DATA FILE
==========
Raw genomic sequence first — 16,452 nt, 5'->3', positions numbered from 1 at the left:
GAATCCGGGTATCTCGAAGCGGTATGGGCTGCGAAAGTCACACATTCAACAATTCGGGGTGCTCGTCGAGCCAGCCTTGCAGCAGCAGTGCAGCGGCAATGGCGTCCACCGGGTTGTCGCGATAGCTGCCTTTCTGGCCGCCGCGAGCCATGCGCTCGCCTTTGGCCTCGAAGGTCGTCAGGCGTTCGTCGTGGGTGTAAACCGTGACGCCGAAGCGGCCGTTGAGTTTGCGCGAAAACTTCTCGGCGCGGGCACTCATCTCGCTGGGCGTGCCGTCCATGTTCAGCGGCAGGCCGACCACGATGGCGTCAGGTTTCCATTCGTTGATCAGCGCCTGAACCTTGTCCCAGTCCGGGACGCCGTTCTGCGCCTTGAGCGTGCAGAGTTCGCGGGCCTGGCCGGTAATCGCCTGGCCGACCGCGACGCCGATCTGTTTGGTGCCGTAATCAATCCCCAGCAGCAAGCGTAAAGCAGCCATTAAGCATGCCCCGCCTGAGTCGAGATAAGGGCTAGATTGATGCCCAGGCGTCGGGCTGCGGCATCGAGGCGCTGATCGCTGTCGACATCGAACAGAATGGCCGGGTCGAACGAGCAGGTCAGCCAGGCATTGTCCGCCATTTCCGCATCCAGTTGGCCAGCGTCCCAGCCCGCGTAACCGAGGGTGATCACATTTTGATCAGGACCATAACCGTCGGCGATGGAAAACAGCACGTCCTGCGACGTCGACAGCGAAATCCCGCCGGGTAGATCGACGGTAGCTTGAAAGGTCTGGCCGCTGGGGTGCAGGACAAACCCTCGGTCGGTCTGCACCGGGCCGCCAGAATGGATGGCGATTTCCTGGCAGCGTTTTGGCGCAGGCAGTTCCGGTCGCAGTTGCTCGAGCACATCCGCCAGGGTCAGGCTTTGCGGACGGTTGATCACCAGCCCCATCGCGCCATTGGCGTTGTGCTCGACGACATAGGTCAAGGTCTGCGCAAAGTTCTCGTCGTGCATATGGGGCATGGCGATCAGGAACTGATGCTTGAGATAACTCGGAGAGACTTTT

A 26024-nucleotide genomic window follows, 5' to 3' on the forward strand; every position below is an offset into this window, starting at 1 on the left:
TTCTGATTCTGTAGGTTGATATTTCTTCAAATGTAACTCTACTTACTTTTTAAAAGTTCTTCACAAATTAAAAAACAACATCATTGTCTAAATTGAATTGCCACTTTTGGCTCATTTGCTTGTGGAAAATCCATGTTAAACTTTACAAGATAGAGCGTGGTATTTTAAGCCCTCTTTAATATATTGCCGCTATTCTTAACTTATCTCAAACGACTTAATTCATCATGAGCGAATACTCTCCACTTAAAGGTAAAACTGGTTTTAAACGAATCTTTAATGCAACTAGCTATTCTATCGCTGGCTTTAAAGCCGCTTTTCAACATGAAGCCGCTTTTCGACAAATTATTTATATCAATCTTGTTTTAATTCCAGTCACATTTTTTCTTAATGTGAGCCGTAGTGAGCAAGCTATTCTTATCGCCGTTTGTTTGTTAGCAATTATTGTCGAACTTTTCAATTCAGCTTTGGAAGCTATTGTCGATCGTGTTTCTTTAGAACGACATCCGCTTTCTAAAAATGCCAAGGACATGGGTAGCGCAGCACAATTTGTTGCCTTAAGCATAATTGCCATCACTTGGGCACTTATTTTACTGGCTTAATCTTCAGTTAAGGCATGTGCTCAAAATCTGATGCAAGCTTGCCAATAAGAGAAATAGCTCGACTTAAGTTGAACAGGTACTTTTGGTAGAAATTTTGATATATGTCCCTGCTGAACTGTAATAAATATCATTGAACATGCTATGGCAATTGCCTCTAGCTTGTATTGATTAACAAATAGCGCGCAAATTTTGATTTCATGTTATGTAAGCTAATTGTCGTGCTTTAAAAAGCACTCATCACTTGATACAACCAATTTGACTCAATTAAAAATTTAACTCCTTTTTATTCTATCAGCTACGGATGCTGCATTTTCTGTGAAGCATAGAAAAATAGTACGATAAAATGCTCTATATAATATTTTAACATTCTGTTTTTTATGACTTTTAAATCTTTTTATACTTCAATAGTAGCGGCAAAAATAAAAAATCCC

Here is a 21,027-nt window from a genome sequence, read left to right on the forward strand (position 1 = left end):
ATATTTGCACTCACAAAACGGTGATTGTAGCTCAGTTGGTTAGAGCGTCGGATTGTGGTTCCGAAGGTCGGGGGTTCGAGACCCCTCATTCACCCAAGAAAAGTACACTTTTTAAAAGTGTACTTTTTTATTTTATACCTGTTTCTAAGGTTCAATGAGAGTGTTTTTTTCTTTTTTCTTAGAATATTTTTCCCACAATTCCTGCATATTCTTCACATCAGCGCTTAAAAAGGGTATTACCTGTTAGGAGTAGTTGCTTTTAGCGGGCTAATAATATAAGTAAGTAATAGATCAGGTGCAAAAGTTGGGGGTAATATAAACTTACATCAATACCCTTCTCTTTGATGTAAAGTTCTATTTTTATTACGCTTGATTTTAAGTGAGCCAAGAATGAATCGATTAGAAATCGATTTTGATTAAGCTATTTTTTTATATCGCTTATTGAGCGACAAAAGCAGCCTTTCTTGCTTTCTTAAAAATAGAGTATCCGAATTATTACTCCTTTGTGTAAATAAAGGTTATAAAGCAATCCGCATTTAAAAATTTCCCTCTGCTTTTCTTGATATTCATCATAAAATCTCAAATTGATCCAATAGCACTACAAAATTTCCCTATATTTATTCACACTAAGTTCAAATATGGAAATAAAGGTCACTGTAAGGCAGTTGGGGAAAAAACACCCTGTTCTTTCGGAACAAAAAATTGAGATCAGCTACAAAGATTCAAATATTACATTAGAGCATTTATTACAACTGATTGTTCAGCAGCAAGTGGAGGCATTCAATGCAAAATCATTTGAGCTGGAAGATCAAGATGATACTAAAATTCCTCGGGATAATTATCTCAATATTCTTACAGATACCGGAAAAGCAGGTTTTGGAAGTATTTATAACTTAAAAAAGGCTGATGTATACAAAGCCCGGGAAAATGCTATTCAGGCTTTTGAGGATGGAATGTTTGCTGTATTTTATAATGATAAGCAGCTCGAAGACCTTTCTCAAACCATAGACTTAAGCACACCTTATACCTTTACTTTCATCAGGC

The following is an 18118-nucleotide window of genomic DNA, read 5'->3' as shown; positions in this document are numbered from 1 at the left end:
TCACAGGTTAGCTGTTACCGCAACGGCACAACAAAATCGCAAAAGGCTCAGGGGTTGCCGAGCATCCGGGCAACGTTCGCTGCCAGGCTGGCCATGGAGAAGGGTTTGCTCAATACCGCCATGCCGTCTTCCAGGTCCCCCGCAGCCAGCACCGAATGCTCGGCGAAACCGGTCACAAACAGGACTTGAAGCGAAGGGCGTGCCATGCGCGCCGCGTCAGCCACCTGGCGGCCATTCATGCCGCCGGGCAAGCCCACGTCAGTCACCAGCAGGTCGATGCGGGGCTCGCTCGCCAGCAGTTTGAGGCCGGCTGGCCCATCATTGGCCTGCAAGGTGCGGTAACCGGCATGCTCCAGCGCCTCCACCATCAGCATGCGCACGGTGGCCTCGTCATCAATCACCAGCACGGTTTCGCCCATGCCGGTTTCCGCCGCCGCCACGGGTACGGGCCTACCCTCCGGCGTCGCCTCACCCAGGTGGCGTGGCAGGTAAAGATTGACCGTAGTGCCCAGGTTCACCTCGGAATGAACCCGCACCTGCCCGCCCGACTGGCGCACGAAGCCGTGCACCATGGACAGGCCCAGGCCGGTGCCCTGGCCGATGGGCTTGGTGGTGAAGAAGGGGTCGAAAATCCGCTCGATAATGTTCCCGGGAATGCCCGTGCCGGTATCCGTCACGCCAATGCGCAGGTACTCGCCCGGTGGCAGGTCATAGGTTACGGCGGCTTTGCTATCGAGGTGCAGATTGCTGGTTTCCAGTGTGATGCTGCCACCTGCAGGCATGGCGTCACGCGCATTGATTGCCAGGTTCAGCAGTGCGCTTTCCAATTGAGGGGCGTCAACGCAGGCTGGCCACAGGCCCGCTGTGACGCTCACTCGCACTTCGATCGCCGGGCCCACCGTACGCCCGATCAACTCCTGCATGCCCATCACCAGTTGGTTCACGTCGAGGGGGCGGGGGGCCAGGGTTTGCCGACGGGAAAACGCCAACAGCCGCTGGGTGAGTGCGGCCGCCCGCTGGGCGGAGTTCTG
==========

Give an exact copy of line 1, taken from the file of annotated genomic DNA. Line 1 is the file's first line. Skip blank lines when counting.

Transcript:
Raw genomic sequence first — 16,452 nt, 5'->3', positions numbered from 1 at the left: